Bringing Neurodiversity into the Workplace

By  0 Comments

Finding the perfect employee can almost seem like discovering the Holy Grail. Hiring managers know this struggle well. But what if someone shows up during the hiring process with super skills?

What if it’s a prospect who presents hard-to-find traits such as reliability, attention to detail, strong memorization, excellent research skills, high levels of concentration and trustworthiness? Sure enough, these are the exact skills that autistic job candidates usually bring to the table. They are even good at coding, which is in high demand in the workplace now.

Autism spectrum disorder is a neurobiological disorder typically characterized by challenges with communication and socialization. People with autism often engage in repetitive behaviors, have restricted interests or both. The 2009 data from the Centers for Disease Control and Prevention showed that one in 110 children had a disorder somewhere on the autism spectrum, and the numbers were growing.

Social media, television and books have had a great effect on making autism known, as well as improved diagnostic tools. As a result, more health care and disability advocates are working to improve connections for people with autism. They believe connecting these individuals with the workplace is critical because it builds confidence, independence and a better quality of life.
Hiring these individuals creates neurodiversity, and it is fast becoming a competitive advantage for hiring managers. Instead of believing that candidates with autism need training, they are embracing the very skills that make them uniquely suited for certain positions.

About 1.5 million people in the United States have some form of autism, according to the Autism Society of America. Most are under 18 years of age, and men outnumber women by four to one. But only about 15 percent to 20 percent of adults with autism are currently employed, and it stands to reason a great percentage of those who are not employed, want to be. Latest statistics show that about 40 percent of young adults with autism are not finding jobs.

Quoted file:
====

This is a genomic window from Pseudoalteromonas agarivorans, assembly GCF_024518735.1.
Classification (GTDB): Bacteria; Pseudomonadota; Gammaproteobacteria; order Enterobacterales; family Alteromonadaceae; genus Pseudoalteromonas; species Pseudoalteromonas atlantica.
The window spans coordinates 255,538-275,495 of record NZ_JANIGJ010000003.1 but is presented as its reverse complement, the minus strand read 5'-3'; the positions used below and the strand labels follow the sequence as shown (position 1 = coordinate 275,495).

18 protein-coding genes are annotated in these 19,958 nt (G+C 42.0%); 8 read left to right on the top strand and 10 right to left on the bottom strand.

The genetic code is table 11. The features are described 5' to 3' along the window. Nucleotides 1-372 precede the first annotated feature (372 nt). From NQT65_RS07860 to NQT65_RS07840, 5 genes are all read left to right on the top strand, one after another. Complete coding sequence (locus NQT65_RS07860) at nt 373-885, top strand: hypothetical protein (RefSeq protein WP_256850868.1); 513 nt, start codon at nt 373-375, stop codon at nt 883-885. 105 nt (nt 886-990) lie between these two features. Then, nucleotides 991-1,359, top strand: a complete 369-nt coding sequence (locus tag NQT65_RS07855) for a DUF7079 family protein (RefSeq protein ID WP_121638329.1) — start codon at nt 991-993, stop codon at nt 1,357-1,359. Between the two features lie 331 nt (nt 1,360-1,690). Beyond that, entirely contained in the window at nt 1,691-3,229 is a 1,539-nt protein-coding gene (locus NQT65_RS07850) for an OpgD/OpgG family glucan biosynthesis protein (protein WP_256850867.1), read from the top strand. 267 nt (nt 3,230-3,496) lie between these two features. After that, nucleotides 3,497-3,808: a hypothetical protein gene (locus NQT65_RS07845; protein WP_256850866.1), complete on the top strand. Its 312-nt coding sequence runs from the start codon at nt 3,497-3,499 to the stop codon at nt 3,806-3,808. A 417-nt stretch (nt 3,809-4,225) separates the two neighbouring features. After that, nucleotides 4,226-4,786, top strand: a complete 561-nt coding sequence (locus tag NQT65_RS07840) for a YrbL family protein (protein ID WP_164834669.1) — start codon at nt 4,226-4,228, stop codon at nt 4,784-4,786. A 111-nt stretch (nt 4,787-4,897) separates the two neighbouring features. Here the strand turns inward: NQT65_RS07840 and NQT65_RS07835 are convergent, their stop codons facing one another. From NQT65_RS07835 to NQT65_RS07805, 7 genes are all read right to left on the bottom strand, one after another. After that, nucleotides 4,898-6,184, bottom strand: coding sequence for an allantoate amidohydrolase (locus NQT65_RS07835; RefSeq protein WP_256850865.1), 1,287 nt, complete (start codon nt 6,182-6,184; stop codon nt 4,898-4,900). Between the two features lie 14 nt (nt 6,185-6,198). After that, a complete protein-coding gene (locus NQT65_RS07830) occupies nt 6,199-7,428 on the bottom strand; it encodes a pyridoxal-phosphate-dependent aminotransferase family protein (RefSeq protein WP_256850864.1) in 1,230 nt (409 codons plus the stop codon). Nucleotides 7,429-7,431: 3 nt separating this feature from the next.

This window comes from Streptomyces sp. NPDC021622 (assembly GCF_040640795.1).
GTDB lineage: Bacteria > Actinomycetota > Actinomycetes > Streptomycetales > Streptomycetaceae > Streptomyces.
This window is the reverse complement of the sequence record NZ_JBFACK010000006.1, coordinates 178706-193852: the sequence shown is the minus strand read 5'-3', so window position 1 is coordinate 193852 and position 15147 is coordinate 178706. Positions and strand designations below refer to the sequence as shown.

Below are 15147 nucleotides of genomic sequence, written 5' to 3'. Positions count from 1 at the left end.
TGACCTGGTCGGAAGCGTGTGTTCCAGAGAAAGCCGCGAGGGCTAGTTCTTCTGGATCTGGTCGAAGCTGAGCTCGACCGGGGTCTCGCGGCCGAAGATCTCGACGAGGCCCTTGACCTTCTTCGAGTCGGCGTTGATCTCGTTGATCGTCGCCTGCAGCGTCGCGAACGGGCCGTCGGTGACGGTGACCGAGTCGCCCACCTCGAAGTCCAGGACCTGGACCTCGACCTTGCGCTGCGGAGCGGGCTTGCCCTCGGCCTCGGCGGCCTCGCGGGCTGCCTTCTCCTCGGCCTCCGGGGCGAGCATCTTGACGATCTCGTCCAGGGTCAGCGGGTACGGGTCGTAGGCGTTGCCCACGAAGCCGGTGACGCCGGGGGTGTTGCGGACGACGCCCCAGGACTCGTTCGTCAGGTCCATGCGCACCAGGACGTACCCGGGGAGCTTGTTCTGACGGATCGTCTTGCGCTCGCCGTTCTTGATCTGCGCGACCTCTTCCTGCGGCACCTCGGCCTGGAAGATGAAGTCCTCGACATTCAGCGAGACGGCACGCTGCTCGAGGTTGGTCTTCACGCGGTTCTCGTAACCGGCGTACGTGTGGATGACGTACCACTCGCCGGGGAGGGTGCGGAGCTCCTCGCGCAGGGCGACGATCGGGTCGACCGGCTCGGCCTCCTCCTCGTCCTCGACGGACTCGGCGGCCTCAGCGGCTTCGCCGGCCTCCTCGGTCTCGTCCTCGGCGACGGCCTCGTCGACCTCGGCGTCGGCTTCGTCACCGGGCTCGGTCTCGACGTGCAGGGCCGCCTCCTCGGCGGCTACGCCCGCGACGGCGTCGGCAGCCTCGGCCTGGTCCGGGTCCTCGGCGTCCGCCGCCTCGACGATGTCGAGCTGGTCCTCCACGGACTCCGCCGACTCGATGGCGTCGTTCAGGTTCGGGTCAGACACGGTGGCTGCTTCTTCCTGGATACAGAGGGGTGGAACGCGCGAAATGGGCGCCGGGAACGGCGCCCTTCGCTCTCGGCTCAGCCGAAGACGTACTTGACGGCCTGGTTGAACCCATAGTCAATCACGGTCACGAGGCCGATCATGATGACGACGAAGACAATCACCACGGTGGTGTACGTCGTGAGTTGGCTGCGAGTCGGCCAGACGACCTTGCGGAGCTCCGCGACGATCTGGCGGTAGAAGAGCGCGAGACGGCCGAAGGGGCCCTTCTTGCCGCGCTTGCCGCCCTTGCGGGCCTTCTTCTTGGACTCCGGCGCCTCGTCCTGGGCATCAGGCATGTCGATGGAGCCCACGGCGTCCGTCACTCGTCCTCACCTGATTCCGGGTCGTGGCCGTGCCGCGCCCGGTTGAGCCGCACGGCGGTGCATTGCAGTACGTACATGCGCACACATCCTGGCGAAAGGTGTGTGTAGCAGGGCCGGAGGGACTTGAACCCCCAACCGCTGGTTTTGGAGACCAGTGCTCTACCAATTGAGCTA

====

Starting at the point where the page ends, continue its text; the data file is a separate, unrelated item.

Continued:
So how does one go about finding these super employees?

First, an organization needs to change the way they approach their hiring and marketing practices, much the same way they have done in achieving gender balance. Recruiters can find qualified prospects with autism from referral agencies and local vocational organizations that are tasked with community outreach. For example, national retailer Kohl’s has a KidsAbilities program that partnered with Children’s Specialized Hospital, Mountainside, New Jersey, to educate businesses and the community about autism. Other companies have jumped on the bandwagon too. Walgreens, Home Depot and CVS Caremark have diversified and reached out to people with autism as part of their corporate hiring strategy.

Microsoft has an Autism Hiring Program, a recruitment, retention and career development strategy related to diversity and inclusion. It is a multi-day academy that gives candidates an opportunity to showcase their talents and meet hiring staff. Microsoft says that people with autism are often well suited for software, service, build and lab engineer careers, as well as data analyst or scientist.

Of course, companies must have ongoing and appropriate accommodations to help workers with autism. For example, during the interview process, it helps to employ a modified script that eliminates language barriers such as abstract questions or hard-to-understand instructions. They also benefit from assistance with the hiring paperwork and orientation after they are hired. People with autism most often need clear and direct instructions.

If a company is aware of the challenges, the opportunities can be immense. But it’s not always easy. Other employees may resent the special treatment afforded those with autism, so those employees need to be trained on the benefit and to understand that it’s not so much special treatment as it is accommodation.

After a while, current employees may come to appreciate their autistic colleagues and feel firsthand the positive impact they can have for everyone. Indeed, having an employee with autism in the workplace can result in a more diverse and progressive, not to mention interesting, organization.

In realistic terms, there’s an increasing need for autistic workers. In addition to the skills mentioned above, individuals with autism are passionate about their work and are able to find solutions to problems that have proven elusive to their co-workers. Companies can also benefit from workers who prefer repetitive work. Small businesses are even growing around the strengths of autistic workers due to the influx of young adults with autism trying to enter the workforce, including software firms, car washes and food manufacturers. And let’s not forget the entrepreneurs with autism who are making their own way!

Inclusion and diversity in the workplace prove that not everyone is cast from the same mold. And nurturing neurodiversity can bring such enormous rewards to organizations that it seems negligent not to do so. ■

Sources:, and